Sewer system facts explained in Devola
DEVOLA – The community’s more than 300 homeowners might have a chance to make their own decision about a sewer system.
Every one of the approximately 300 forms signing up homeowners for a voluntary inspection of their septic systems quickly disappeared into the crowd at the end of a town hall meeting Tuesday night to try to head off a $6 million sewer system – Phase II – ordered by the Ohio Environmental Protection Agency
Steve and Kathy Hutchinson, of 132 Woodrow St., are not supporting the OEPA sewer system and filled out one the inspection sheets before going home.
“I’m not liking being forced,” said Steve, 54. “It’s an older house. We are not sure what type of system (we have). Out of the inspection process, we hope to find out.”
The couple said the house was built 1930s, perhaps earlier. Kathy said they bought the house in 2009.
The inspection form asks for property owner and address, the type of system, when the system was installed, the number of occupants and bedrooms, the most recent date when the septic tank was pumped and if all sink and laundry drains go to the septic tank. The inspection is voluntary and will cost each homeowner $77. The homeowner will be billed.
“As of 2010, your lives have changed forever,” said Washington County Commissioner Ron Feathers who served as moderator for the meeting. “We have been put on the radar by the Ohio EPA. They want to put us in a municipal system with Marietta.”
After a study of Devola drinking water, the OEPA deemed it unsafe because, in one instance, high levels of nitrates were found in 2010. A $2.6 million reverse osmosis facility was installed to clean the water. Several residents were concerned with the nitrates issue. Nitrates can impact oxygen levels in adults and may lead to life-threatening illness in babies.
Feathers said the nitrates in the Tri-County and Beverly water systems tend to run at acceptable levels, while Devola’s was unacceptable.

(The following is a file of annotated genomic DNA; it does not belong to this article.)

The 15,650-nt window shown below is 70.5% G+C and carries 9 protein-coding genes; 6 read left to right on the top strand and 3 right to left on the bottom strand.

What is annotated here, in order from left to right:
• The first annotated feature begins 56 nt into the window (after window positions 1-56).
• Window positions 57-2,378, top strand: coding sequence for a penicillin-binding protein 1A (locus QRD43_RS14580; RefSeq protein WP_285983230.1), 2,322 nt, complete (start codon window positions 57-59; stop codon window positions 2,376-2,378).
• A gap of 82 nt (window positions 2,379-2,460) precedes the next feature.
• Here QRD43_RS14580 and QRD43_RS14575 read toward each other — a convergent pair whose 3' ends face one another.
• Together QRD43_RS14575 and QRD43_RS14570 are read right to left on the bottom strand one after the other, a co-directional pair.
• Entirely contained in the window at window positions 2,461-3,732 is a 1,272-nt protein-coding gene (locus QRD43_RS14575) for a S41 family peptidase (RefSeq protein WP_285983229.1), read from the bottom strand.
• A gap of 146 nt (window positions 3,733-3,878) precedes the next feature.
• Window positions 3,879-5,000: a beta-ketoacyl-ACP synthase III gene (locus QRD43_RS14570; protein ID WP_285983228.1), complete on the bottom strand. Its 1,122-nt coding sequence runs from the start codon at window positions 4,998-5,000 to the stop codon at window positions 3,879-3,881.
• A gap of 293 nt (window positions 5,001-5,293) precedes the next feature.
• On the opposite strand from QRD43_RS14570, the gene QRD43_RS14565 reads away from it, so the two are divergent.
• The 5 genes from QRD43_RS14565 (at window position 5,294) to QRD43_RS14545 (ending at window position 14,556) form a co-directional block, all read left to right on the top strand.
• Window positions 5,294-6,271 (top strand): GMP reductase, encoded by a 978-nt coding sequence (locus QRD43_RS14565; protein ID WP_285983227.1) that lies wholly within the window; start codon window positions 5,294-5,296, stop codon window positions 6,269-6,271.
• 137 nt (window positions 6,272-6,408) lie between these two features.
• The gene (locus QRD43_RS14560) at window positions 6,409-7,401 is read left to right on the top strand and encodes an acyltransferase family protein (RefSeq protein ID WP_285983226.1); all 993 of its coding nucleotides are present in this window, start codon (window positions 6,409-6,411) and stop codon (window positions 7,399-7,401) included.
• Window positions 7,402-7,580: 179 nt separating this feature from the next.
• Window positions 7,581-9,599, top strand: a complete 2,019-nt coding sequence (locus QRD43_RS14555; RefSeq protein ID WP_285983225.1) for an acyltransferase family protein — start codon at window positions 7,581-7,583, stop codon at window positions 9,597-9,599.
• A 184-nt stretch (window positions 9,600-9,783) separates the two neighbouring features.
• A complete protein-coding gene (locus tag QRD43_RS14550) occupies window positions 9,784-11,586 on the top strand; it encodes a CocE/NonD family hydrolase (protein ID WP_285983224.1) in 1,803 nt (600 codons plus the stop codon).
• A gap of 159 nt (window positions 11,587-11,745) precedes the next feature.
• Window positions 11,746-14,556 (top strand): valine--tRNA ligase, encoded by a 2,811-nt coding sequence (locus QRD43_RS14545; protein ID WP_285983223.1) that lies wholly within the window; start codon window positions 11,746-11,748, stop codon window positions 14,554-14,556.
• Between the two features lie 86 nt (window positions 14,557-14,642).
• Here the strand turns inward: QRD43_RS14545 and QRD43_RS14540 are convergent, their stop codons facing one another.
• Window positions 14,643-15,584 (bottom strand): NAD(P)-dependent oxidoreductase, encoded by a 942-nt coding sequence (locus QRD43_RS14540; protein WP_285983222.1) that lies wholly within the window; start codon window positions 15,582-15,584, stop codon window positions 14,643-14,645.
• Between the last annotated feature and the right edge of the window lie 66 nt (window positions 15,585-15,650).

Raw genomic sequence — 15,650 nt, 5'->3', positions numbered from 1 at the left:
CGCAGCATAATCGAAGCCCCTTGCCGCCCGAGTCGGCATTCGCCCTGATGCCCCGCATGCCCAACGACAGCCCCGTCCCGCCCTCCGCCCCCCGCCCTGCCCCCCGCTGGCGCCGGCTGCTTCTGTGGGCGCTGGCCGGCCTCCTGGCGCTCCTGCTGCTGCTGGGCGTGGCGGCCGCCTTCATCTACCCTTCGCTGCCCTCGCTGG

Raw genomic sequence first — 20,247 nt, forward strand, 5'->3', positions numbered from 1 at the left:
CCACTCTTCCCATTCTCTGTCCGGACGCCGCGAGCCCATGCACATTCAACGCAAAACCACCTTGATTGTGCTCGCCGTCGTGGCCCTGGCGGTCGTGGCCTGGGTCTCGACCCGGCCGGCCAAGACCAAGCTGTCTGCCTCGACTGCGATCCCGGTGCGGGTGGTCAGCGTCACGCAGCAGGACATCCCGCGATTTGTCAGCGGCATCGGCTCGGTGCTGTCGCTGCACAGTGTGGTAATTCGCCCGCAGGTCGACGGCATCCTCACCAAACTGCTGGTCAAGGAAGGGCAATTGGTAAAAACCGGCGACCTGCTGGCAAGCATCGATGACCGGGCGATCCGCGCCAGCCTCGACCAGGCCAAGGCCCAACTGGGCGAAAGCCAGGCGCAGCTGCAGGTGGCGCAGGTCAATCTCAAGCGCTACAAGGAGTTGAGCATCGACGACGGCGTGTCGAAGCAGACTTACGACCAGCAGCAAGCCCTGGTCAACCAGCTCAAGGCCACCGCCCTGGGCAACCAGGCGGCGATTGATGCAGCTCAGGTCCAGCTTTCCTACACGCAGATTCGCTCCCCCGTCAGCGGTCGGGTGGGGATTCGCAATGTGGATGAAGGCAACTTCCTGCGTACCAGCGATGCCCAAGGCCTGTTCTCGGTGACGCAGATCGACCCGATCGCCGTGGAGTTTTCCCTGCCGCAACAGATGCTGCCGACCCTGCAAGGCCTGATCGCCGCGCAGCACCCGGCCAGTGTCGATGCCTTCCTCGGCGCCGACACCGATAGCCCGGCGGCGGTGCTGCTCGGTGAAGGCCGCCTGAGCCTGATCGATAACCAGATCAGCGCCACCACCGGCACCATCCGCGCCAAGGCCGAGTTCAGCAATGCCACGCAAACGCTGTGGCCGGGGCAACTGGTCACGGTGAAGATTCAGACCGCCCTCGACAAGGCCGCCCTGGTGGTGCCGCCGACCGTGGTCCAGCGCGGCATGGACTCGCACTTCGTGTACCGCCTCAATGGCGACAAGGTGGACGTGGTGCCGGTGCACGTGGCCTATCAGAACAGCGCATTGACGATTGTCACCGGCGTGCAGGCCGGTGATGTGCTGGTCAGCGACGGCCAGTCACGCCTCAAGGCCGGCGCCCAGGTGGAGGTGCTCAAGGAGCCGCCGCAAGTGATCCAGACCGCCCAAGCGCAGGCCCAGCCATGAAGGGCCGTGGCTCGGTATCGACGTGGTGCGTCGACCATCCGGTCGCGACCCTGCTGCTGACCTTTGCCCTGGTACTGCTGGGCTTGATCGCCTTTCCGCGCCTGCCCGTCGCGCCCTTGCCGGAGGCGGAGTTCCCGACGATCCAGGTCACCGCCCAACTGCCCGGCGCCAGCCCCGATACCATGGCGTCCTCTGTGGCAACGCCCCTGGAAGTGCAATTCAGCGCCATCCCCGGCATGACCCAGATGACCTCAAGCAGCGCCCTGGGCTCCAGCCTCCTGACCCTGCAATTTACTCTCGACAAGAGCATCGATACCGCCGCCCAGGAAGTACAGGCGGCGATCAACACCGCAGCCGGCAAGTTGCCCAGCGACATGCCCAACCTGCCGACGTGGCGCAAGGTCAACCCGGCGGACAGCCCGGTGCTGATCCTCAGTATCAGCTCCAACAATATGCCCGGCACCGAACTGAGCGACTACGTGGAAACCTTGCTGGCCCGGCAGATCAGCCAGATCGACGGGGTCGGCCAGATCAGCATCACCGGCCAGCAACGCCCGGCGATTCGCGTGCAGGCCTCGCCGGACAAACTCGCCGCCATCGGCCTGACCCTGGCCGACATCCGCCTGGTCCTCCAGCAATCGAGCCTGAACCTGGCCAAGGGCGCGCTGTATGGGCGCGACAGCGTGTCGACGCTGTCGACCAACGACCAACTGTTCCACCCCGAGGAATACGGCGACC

“(Tri-County and Beverly) aren’t on the EPA’s radar,” he said.
John Gajdosik, 63, of 107 Sylvan Way, said the sewer plan does nothing to affect the nitrates.
“So, now are you telling me we’re going to fail in the EPA’s eyes?” Gajdosik asked.
The data collected from the voluntary inspections will be used in a report due to the OEPA by March. Feathers reiterated that the inspections and data collection have not stopped the planned sewer, only delayed it.
“I’ll be the first to sign up for the inspection,” said David Payne, of 473 Strecker Lane.
Scott Summers, of 103 Julie Lane asked: “What is the EPA tells us we have to sewer? What if we don’t?”
Washington County Prosecutor Jim Schneider said it’s likely the OEPA will sue or assess the fees on the homeowner’s property taxes, if the homeowner doesn’t pay to hook up to the line. Another alternative would be payment arrangements.
If the sewer system does become a reality, the most economic option is to join with Marietta sewer system, he said, referring to its expanded treatment plant under construction.
Feathers said the OEPA will install the new sewer system in the right of way at a considerable expense (mainly on the fronts of properties.)
Ed Russell, of 207 Keeler Drive, suggested neighbors join to have the sewer lines placed along the back of their properties.
“They want bulldozers and backhoes in your yards in June of 2014,” Feathers said. “They wanted them in your yards in June of 2013.”